executions. Buddhist monks attending an event called ‘the Day of Anger’ might present, to an outside observer like me, a strange puzzle. But as noted by Rutgers University anthropology professor Alexander Laban Hinton in his masterful study Why Did They Kill? Cambodia In The Shadow Of Genocide: “Monks preach that one must learn to control and extinguish one’s anger, which arises from ignorance and desire and leads to violence and suffering. In Buddhism, the mindful way of dealing with anger is to recognize its source and to allow it to dissipate, since anger, like everything else in the world, is impermanent.”
In a way, the presence of the monks at Cheoung Ek on May 20 is indeed symbolic of the central paradox of the Cambodian holocaust. A nation steeped in religious traditions of emotional self-control and non-violence somehow became the venue for one of the most devastating episodes of genocide in human history. As Professor Hinton documents, Buddhist precepts of nonviolence were ultimately undermined by another element of Cambodian culture, most notably the ugly tradition of “disproportionate revenge”. Disproportionate revenge turns the Old Testament principle of “an eye for an eye” into “a head for an eye.” Every injury must be avenged by an even greater injury. Spinning out this logic of disproportionate revenge on a national scale, the Khmer
Rouge leadership demanded that all “city people” or “class enemies” be “smashed” as retribution for decades of oppression of farmers and peasants. It explains why entire families and even monks and children were taken to the killing fields and “smashed” with a mind-numbing brutality.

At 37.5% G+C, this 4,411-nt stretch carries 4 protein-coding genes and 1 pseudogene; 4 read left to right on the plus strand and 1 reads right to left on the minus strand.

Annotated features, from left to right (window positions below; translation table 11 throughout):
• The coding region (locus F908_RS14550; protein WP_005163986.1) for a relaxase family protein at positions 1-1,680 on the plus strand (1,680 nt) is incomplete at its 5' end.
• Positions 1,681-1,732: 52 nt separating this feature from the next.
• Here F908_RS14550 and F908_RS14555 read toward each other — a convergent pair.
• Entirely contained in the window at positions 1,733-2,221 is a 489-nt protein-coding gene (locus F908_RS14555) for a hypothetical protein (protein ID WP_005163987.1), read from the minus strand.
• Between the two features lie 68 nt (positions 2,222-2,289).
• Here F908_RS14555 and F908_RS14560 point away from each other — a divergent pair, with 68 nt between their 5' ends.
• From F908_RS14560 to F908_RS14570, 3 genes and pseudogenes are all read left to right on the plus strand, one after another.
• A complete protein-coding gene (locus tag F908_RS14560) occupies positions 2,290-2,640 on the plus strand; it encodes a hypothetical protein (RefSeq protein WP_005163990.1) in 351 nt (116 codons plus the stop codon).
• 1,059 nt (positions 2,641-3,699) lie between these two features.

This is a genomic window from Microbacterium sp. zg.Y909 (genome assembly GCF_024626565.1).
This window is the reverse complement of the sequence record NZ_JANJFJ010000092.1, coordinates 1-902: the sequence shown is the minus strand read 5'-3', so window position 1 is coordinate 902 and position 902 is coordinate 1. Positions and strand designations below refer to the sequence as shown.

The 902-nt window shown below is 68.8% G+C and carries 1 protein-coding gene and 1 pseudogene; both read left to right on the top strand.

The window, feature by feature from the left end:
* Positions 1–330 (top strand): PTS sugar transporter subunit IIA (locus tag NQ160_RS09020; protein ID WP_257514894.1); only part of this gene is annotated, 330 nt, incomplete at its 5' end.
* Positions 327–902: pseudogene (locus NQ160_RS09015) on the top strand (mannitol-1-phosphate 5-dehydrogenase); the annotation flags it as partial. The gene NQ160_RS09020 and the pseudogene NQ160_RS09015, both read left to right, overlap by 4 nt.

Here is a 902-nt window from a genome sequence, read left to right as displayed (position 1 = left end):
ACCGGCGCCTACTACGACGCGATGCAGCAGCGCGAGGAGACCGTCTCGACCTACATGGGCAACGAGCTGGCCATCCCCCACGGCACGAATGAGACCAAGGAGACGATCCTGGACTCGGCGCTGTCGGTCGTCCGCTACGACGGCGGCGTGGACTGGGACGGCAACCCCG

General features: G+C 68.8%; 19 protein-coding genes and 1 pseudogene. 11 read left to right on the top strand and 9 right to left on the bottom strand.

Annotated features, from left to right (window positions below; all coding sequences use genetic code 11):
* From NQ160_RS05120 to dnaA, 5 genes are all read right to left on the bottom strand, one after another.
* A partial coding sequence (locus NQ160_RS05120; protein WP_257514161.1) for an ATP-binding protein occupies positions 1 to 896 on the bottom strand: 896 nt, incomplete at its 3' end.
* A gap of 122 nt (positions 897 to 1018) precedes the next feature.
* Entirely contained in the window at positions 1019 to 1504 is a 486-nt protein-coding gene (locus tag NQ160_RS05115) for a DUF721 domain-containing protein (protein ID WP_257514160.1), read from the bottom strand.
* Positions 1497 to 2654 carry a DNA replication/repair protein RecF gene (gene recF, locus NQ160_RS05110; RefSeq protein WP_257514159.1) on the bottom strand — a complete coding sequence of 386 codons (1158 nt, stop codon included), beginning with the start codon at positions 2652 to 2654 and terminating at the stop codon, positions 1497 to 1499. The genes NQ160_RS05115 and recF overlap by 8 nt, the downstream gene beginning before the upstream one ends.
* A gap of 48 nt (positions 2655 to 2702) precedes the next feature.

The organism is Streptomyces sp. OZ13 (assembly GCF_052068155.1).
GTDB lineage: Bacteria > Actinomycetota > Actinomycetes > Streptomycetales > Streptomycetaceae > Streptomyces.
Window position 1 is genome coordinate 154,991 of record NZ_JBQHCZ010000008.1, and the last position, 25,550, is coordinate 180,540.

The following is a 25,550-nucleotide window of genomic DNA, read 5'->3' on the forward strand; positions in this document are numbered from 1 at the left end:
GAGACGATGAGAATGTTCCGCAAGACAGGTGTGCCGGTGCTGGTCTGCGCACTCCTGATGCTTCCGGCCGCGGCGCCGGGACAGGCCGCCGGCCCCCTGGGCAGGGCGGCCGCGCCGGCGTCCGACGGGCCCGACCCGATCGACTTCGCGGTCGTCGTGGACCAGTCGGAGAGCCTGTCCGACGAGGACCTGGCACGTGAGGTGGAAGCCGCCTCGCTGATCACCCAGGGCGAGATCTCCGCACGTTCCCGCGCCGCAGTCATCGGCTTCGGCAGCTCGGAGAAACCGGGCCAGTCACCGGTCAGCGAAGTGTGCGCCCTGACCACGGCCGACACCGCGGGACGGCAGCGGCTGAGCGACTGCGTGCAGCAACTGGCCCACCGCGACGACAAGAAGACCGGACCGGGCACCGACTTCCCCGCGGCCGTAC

A few monks survived the Cambodian holocaust. And since 1984 they hold their annual ceremony at Cheoung Ek, which bears even a greater, baffling paradox: the monks do not only pray. They do not only light candles for the victims. They do not only help people mourn their murdered relatives. They also invite the former perpetrators to their ceremony! Yes, they invite former murderers, to let them question together with their victims what happened in that dark period. In this way, the monks let – exactly as Rithy Panh did in his movie – the former perpetrators and victims share their common past, their common suffering and therefore their common outrage about what happened.
To invite ‘the hated’ at the Day of Hatred seems for us, Westerners, the ultimate paradox. Would you like to be invited by a priest to talk to the murderers of your parents? Anyway, the monks at The Killing Fields have done so for years. And from what I’ve read about it, with remarkable results: people – victims as well as perpetrators – seem to heal from their headaches, nightmares or more severe forms of PTDS. But restorative justice, as